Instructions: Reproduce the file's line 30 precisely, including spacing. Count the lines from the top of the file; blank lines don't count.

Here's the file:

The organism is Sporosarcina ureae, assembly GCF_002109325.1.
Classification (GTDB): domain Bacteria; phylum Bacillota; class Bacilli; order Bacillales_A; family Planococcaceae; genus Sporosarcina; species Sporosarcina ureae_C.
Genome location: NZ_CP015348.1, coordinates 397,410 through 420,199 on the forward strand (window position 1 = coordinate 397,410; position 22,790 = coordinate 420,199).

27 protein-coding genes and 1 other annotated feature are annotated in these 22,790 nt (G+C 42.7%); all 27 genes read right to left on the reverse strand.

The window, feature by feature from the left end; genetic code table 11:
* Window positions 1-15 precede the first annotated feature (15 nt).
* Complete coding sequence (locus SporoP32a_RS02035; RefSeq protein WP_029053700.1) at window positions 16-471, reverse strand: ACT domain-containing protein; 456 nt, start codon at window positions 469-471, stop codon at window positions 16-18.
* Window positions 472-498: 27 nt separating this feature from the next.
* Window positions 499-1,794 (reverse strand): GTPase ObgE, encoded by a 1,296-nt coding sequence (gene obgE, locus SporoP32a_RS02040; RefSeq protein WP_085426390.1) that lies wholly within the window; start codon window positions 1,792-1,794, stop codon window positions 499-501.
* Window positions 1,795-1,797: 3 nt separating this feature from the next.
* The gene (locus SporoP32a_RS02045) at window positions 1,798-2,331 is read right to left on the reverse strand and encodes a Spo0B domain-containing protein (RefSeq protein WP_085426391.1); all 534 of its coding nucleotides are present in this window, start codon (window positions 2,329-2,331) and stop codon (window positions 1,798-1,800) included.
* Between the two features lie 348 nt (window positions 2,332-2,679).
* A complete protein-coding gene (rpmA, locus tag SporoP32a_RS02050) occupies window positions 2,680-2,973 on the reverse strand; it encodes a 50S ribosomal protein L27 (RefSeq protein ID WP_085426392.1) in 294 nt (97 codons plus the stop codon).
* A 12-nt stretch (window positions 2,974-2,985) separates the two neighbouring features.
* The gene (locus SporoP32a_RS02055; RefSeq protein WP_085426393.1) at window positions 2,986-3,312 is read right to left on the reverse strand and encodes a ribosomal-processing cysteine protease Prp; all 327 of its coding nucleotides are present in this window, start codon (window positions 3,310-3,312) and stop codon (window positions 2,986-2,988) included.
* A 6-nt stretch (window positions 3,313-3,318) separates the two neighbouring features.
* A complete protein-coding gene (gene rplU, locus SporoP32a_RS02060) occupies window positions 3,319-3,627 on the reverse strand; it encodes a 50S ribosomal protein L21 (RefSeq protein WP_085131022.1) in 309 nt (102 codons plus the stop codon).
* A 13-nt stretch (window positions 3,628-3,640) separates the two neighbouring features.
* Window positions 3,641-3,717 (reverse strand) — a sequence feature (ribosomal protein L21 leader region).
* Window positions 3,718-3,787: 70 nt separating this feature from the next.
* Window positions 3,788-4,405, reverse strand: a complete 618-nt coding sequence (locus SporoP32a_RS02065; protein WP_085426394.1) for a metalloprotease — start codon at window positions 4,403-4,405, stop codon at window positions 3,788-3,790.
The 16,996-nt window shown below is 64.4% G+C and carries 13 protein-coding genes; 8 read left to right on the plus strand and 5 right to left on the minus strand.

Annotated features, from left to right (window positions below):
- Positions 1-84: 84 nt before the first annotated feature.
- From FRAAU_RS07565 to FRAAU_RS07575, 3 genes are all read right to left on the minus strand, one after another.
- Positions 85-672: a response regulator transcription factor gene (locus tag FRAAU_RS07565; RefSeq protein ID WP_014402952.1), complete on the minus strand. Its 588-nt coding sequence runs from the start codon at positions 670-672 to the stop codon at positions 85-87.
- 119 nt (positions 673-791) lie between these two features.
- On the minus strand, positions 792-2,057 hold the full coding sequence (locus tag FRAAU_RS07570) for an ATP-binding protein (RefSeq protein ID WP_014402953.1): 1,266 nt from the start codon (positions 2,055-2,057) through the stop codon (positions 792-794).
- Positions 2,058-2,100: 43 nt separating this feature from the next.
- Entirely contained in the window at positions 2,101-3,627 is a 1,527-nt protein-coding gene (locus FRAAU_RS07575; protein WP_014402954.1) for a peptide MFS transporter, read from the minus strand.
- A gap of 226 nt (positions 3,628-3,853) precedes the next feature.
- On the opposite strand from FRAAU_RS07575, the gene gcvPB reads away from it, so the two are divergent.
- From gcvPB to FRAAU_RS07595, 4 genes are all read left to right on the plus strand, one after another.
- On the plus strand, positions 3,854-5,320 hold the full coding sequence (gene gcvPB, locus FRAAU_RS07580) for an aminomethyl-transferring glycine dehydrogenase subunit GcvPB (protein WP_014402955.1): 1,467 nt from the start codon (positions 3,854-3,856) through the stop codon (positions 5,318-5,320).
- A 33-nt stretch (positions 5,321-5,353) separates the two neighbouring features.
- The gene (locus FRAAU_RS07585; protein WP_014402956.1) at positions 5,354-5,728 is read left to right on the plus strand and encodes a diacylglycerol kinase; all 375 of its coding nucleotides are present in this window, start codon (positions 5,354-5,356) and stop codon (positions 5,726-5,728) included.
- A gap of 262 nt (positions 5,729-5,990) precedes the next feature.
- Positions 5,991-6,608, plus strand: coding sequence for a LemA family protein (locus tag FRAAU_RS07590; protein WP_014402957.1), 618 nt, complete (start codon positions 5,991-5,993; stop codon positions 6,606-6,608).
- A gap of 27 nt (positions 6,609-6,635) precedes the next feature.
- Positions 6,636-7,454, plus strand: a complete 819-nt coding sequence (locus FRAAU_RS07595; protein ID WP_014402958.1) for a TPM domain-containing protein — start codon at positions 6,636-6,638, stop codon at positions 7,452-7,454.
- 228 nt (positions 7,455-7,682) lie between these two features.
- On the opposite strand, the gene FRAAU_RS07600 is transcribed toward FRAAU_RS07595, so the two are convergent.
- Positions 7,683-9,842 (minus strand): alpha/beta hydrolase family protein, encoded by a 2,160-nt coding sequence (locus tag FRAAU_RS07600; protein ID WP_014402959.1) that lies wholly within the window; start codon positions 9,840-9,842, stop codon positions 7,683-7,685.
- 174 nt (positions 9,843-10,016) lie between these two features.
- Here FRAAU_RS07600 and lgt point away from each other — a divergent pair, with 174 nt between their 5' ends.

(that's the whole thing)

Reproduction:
- Entirely contained in the window at positions 2,101-3,627 is a 1,527-nt protein-coding gene (locus FRAAU_RS07575; protein WP_014402954.1) for a peptide MFS transporter, read from the minus strand.